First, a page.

…like, I live in Romania now. Romania, for those of you without a map handy, is pretty far from Texas.
I have a little extra time to write now, so I’m hoping to update more often. Yes, more often than once a year. Or two. I think I can pull that off.
For now, let me just say that Romania, while generally nice and friendly and beautiful and full of good food and old women in babushkas, also has a dark side: no one here is in a hurry.
To do anything.
(Except when they’re driving, at which point they all act like they have a laboring woman in the back seat and less than five minutes to get to the hospital before the head starts cresting. But more on that later.)
For example, we arrived in Bucharest in mid-July and it wasn’t until a few days ago that we got an internet provider over to our house to hook us up. It took a good six weeks of calling them daily and basically begging them to take our money before they would deign to provide us with internet service. Which, as an internet service provider, is like, their thing.
Here’s an example of what it’s like dealing with customer service – and I use that second noun in the loosest of all possible senses – in Romania. Keep in mind that this isn’t a fly-by-night place. This is the second-largest internet provider in the entire country:
Me: <Dials incredibly long telephone number for Romanian internet provider. They have long numbers here. The Romanians. And their internet providers. >
Internet Boy: Buna ziua.
Me, in passable but far from perfect Romanian: Hello. I need to speak to someone who speaks English. I don’t speak Romanian well.
Internet Boy: <Long stream of lightening-fast Romanian, of which I only understand the word “suna,” which means “to call.”>
Me, in English: You want my phone number?
Internet Boy, in English: Yes. Give me your telephone number.
Me: <Gives incredibly long personal telephone number. Because I’m in Romania. And they have long numbers.>
Internet Boy: <Long stream of lightening-fast Romanian, of which I only understand “cinci minute,” which means “five minutes.”>
Me, English: Someone will call me in five minutes?
Internet Boy, in English again: Yes, someone will call you in five minutes.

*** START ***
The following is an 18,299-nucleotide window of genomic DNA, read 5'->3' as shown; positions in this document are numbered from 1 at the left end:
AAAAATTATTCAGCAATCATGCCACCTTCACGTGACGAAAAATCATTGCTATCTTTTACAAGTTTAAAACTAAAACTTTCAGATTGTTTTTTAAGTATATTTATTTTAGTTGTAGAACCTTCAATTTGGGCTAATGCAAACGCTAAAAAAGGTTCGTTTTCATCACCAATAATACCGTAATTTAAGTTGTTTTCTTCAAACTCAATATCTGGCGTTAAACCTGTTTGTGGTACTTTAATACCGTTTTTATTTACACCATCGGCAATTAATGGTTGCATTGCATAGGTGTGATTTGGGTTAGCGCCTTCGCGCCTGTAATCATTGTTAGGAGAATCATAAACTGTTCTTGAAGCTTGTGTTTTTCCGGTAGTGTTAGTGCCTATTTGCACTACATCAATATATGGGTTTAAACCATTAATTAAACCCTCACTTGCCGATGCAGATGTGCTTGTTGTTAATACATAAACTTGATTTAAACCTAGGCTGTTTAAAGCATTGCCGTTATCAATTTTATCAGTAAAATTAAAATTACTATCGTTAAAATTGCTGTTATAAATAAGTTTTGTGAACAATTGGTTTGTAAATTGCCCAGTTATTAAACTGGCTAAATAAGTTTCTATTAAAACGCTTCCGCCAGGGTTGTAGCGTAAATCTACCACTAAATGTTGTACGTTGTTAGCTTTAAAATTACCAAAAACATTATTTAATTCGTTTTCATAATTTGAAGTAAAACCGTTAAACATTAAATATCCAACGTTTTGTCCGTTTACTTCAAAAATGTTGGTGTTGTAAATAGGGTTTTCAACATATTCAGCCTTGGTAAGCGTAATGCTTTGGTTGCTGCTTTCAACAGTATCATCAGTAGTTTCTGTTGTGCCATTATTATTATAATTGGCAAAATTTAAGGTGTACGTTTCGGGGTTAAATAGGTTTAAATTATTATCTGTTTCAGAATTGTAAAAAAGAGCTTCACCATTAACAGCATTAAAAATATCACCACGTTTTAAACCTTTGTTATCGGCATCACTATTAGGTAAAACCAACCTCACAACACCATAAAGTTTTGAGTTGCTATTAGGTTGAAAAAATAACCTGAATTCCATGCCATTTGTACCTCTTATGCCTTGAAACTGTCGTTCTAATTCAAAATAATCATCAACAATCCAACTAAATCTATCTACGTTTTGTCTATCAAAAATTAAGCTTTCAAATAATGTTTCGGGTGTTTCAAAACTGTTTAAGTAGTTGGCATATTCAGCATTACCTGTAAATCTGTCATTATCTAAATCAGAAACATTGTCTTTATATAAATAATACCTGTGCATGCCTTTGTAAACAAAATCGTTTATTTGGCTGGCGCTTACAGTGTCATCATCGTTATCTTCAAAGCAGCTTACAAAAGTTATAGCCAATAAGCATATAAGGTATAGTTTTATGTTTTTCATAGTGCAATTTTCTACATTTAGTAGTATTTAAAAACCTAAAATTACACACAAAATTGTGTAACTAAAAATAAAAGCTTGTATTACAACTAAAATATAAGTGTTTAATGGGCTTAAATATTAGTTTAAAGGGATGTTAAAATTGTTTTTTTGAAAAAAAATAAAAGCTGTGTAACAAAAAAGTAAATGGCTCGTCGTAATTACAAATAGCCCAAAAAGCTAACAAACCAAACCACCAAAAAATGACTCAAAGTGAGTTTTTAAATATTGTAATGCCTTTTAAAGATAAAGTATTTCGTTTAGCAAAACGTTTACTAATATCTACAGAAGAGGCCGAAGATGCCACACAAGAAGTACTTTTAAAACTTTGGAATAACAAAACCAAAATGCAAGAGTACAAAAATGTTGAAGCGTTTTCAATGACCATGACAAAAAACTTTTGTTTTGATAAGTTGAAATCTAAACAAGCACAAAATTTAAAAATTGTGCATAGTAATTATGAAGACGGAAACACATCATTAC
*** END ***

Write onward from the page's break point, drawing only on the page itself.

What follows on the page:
Me: Arg. Thanks.
Internet Boy: La revedere!
The Romanians are masters of “Someone will call you back shortly.” Every communication with the company followed a closely-prescribed, ten-step order:
1. I call and tell them, “I need help, but I don’t speak Romanian very well.”
2. They tell me, in English, “I don’t speak English, but someone who does will call you back shortly.”
3. Two days pass.
4. Someone who speaks English returns my call.
5. I tell him, “I need someone to come to my house to connect the internet.”
6. They tell me, “Someone who can schedule that will call you back shortly.”
7. Two more days pass.
8. Someone who, according to rumor, can schedule the installation, calls back, gives me a ticket number, and tells me, “Someone will call you back very shortly to set up a time to install the internet.”
9. Two days pass.
10. Start back at Step No. 1.
Anyway, I’m tired and about to head to bed. It’s after 11 pm here, not the middle of the afternoon like there.
Because I’m in Romania.
[Also,you can still by my book I, Superhero!! on Amazon and Barnes & Noble dot com, but only in e-editions. if you’re the 1,000th person to buy the book, I will come to your house personally and sign…well, not the book, because it will probably be on your phone, and you don’t want me signing your phone. I’ll sign something. An arm. I’ll sign your arm. Or another book you don’t like that much and which you think my autograph will class up a bit.]
[PS: I won’t really do that.]